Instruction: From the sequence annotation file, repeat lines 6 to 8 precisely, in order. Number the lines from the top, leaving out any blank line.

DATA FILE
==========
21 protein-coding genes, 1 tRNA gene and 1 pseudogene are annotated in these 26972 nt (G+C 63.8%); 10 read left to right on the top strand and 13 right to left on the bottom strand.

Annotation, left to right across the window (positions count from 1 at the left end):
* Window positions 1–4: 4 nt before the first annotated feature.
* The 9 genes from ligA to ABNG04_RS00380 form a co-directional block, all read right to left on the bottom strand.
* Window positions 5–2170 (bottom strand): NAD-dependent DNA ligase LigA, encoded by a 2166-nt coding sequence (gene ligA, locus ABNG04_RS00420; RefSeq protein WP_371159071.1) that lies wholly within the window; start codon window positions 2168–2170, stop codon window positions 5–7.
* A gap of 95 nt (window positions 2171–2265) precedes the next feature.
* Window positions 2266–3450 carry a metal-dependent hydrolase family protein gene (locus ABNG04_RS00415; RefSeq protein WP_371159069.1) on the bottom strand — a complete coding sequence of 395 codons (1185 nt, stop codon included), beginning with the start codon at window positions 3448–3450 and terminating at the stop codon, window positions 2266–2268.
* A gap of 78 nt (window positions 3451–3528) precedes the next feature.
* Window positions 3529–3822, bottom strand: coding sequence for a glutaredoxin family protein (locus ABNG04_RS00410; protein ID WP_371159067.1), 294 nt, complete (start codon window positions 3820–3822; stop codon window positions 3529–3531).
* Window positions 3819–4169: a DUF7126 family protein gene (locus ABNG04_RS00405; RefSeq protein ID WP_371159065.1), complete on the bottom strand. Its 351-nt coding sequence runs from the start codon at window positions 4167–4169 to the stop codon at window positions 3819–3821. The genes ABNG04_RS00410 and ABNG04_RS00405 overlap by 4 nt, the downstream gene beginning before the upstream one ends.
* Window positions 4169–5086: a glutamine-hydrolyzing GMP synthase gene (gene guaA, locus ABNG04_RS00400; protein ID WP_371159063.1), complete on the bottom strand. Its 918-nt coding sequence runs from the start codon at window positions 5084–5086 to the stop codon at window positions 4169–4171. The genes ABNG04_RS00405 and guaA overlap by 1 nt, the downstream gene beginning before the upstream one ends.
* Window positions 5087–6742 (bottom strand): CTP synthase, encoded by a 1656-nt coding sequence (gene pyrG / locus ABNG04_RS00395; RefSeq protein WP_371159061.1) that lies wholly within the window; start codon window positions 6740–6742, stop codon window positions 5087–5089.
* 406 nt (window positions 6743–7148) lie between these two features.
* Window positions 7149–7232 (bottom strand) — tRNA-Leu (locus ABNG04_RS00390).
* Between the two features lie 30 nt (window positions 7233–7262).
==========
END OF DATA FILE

* A gap of 95 nt (window positions 2171–2265) precedes the next feature.
* Window positions 2266–3450 carry a metal-dependent hydrolase family protein gene (locus ABNG04_RS00415; RefSeq protein WP_371159069.1) on the bottom strand — a complete coding sequence of 395 codons (1185 nt, stop codon included), beginning with the start codon at window positions 3448–3450 and terminating at the stop codon, window positions 2266–2268.
* A gap of 78 nt (window positions 3451–3528) precedes the next feature.